Reviews

How to 'Out G theG'

Colonel David Hackworth's highest accolade is to call a man a "stud." He is certainly deserving of the moniker himself. An Army volunteer at the age of 15, the recipient of a battlefield commission at 20, four times wounded before he was 21, a hands-on battlefield expert on counterinsurgency, an expert leader of men whose ambition was never to be in the rear echelon, but always to be on the line, he was perhaps the most decorated man in uniform when he retired from the Army in 1971. He takes his fun where he finds it, has an affair with the wife of another officer when her husband is posted overseas, and keeps his own wife in line by reminding her that the Army always comes first: "When Patty knocked out two of her teeth in a bicycling mishap, she rang me at work; my response was 'What the hell do you expect me to do? For Christ's sake, go to the dentist. And don't ever call me at work again!'" What a guy!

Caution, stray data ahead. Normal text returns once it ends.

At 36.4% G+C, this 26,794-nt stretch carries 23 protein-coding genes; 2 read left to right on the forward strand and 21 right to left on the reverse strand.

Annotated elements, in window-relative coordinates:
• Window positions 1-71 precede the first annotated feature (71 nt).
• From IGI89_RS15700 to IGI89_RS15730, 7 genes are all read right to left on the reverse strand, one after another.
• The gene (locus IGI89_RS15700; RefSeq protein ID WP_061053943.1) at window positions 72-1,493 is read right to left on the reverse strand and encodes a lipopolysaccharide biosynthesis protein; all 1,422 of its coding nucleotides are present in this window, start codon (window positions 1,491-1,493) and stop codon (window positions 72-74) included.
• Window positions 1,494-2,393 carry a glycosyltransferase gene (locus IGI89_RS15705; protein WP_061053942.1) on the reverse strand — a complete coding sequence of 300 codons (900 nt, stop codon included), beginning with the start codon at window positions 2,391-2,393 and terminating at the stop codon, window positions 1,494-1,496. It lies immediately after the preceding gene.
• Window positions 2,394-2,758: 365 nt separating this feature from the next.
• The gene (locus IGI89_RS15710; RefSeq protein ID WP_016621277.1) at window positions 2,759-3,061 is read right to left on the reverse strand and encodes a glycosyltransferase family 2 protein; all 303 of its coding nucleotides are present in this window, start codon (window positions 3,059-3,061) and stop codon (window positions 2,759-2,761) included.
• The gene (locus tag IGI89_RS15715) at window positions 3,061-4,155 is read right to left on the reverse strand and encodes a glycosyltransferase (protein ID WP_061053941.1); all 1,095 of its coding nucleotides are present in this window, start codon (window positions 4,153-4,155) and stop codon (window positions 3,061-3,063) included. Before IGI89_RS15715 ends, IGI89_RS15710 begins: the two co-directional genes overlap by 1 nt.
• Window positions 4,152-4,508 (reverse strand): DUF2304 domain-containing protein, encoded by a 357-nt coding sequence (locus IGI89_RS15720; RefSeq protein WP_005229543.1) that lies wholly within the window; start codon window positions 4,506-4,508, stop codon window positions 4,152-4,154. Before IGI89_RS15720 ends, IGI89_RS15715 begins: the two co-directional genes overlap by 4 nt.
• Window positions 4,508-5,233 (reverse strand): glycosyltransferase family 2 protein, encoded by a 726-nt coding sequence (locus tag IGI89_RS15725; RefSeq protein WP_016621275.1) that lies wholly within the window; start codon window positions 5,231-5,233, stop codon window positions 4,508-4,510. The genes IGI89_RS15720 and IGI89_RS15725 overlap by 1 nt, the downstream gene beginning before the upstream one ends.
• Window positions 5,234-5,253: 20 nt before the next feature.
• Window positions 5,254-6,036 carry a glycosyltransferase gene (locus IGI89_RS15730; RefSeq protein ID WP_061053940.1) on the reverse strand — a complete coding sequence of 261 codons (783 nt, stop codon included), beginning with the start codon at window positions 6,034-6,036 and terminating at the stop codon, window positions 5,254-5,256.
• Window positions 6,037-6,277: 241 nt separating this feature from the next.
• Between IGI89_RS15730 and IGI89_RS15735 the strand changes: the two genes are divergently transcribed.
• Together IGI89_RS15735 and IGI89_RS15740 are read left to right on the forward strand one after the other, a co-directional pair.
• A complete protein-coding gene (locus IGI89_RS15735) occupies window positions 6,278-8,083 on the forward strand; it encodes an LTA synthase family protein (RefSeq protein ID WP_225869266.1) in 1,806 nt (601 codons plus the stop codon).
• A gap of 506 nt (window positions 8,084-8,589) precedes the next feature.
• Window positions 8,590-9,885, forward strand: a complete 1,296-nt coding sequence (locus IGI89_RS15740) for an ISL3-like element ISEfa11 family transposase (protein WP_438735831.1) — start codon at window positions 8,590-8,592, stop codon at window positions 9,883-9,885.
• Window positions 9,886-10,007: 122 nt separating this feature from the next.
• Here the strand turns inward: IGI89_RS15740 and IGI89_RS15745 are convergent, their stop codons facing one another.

Hackworth's portrait of himself is warts and all (though, confessedly, a warts and all portrait done by a combatready egotist). Freezing in a foxhole in Korea, he considers wounding himself so that he can be sent back to the United States, and at another point he exaggerates the pain he is feeling from a wound in the hope that he'll get sent to a hospital (and get a little R & R) in Japan. But this is the same Hackworth who as a brave and astute teenage sergeant was a regular blood...

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